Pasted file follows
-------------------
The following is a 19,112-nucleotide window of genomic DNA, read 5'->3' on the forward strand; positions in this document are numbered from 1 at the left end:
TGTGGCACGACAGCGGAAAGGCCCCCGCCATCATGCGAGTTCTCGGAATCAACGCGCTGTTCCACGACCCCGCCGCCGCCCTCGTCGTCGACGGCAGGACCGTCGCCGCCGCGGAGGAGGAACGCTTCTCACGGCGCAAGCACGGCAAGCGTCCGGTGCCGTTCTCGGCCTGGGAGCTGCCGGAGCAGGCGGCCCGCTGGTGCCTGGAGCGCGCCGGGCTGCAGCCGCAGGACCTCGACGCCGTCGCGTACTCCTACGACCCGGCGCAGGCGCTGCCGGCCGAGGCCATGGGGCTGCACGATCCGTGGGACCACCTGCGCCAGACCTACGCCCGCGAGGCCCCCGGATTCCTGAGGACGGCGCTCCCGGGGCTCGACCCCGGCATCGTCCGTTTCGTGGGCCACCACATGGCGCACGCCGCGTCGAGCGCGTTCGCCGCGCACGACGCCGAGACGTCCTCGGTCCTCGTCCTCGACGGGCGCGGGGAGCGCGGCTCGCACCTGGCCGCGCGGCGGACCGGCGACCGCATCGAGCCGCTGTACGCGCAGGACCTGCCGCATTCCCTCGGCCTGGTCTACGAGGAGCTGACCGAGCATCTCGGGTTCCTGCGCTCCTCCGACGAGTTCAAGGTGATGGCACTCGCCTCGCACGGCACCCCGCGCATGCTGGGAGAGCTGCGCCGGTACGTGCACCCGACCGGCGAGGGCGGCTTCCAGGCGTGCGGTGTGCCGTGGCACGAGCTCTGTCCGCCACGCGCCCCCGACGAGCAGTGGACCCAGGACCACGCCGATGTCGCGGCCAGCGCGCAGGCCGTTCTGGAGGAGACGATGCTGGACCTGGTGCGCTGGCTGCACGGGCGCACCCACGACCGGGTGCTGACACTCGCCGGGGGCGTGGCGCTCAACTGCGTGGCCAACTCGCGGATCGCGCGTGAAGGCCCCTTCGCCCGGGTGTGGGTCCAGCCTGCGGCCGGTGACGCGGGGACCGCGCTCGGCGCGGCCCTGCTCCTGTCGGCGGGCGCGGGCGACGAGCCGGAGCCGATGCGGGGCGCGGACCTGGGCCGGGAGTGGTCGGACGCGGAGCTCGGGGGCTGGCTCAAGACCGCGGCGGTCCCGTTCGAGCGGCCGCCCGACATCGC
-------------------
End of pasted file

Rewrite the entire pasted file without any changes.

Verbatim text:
The following is a 19,112-nucleotide window of genomic DNA, read 5'->3' on the forward strand; positions in this document are numbered from 1 at the left end:
TGTGGCACGACAGCGGAAAGGCCCCCGCCATCATGCGAGTTCTCGGAATCAACGCGCTGTTCCACGACCCCGCCGCCGCCCTCGTCGTCGACGGCAGGACCGTCGCCGCCGCGGAGGAGGAACGCTTCTCACGGCGCAAGCACGGCAAGCGTCCGGTGCCGTTCTCGGCCTGGGAGCTGCCGGAGCAGGCGGCCCGCTGGTGCCTGGAGCGCGCCGGGCTGCAGCCGCAGGACCTCGACGCCGTCGCGTACTCCTACGACCCGGCGCAGGCGCTGCCGGCCGAGGCCATGGGGCTGCACGATCCGTGGGACCACCTGCGCCAGACCTACGCCCGCGAGGCCCCCGGATTCCTGAGGACGGCGCTCCCGGGGCTCGACCCCGGCATCGTCCGTTTCGTGGGCCACCACATGGCGCACGCCGCGTCGAGCGCGTTCGCCGCGCACGACGCCGAGACGTCCTCGGTCCTCGTCCTCGACGGGCGCGGGGAGCGCGGCTCGCACCTGGCCGCGCGGCGGACCGGCGACCGCATCGAGCCGCTGTACGCGCAGGACCTGCCGCATTCCCTCGGCCTGGTCTACGAGGAGCTGACCGAGCATCTCGGGTTCCTGCGCTCCTCCGACGAGTTCAAGGTGATGGCACTCGCCTCGCACGGCACCCCGCGCATGCTGGGAGAGCTGCGCCGGTACGTGCACCCGACCGGCGAGGGCGGCTTCCAGGCGTGCGGTGTGCCGTGGCACGAGCTCTGTCCGCCACGCGCCCCCGACGAGCAGTGGACCCAGGACCACGCCGATGTCGCGGCCAGCGCGCAGGCCGTTCTGGAGGAGACGATGCTGGACCTGGTGCGCTGGCTGCACGGGCGCACCCACGACCGGGTGCTGACACTCGCCGGGGGCGTGGCGCTCAACTGCGTGGCCAACTCGCGGATCGCGCGTGAAGGCCCCTTCGCCCGGGTGTGGGTCCAGCCTGCGGCCGGTGACGCGGGGACCGCGCTCGGCGCGGCCCTGCTCCTGTCGGCGGGCGCGGGCGACGAGCCGGAGCCGATGCGGGGCGCGGACCTGGGCCGGGAGTGGTCGGACGCGGAGCTCGGGGGCTGGCTCAAGACCGCGGCGGTCCCGTTCGAGCGGCCGCCCGACATCGC